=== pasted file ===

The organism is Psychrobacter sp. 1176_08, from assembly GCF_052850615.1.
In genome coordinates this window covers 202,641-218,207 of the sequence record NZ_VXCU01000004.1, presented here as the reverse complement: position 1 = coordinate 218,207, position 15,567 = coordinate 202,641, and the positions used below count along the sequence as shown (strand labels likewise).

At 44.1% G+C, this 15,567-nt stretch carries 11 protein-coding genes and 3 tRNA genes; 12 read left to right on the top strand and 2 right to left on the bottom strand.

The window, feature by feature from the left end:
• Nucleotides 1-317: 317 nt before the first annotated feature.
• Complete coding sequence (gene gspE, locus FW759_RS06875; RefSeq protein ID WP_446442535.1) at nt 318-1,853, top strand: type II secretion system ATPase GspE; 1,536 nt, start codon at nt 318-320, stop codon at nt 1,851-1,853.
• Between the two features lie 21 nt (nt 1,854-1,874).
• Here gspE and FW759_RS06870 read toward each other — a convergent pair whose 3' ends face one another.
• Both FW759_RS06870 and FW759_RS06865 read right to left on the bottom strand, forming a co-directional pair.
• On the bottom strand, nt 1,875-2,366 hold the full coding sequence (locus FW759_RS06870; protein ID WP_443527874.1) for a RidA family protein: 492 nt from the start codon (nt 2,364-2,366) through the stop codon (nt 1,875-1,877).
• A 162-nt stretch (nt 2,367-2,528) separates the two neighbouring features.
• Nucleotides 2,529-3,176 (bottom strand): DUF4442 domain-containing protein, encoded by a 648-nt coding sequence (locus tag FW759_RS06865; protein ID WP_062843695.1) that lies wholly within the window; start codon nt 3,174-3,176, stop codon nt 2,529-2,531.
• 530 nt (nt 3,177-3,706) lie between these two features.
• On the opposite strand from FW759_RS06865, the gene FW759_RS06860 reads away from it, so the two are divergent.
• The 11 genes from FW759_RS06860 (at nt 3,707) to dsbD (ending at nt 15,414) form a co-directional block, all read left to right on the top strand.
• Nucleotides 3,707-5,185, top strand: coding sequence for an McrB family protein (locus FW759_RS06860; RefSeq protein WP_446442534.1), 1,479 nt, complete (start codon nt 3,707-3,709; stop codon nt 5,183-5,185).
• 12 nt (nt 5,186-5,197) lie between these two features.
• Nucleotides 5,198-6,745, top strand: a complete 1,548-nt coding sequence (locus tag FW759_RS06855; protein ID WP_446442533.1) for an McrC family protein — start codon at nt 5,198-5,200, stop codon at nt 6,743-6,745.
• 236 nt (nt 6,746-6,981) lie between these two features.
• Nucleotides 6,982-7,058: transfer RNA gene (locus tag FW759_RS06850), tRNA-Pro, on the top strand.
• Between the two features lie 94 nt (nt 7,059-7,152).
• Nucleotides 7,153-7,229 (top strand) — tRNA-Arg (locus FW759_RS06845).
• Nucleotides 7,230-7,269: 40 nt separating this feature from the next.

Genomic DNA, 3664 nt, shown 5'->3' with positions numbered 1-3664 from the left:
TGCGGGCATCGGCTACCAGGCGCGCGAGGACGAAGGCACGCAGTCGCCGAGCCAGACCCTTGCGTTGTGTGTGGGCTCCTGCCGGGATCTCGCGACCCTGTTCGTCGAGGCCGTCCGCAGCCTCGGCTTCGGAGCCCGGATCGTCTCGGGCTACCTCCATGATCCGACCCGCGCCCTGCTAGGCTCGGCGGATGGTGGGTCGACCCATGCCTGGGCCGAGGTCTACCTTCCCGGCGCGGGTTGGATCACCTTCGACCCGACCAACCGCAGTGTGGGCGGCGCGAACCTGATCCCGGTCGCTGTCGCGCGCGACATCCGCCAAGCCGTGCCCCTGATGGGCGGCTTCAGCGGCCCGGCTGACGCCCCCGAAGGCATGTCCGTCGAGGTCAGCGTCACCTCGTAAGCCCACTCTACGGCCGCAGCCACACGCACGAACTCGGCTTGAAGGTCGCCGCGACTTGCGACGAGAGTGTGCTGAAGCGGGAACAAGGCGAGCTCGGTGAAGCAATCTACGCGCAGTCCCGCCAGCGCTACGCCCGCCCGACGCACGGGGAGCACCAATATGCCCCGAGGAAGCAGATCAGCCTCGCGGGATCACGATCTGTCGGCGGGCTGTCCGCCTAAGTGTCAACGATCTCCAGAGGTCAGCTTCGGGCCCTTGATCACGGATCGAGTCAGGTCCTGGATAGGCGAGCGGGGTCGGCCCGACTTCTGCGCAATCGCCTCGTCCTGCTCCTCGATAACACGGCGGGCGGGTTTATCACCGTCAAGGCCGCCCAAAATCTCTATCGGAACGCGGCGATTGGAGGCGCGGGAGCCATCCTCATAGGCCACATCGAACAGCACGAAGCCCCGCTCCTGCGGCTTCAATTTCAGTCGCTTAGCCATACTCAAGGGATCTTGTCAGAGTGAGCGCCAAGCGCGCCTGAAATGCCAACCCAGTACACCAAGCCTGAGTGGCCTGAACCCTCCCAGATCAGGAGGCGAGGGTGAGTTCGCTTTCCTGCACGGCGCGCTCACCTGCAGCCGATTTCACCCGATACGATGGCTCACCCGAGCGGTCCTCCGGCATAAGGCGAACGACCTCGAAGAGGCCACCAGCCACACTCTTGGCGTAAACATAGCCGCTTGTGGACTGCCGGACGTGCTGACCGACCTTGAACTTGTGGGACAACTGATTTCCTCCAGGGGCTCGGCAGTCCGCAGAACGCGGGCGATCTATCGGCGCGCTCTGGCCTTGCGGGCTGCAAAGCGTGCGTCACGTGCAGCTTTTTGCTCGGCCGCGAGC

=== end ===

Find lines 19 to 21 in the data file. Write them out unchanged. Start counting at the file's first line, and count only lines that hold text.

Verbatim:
• 236 nt (nt 6,746-6,981) lie between these two features.
• Nucleotides 6,982-7,058: transfer RNA gene (locus tag FW759_RS06850), tRNA-Pro, on the top strand.
• Between the two features lie 94 nt (nt 7,059-7,152).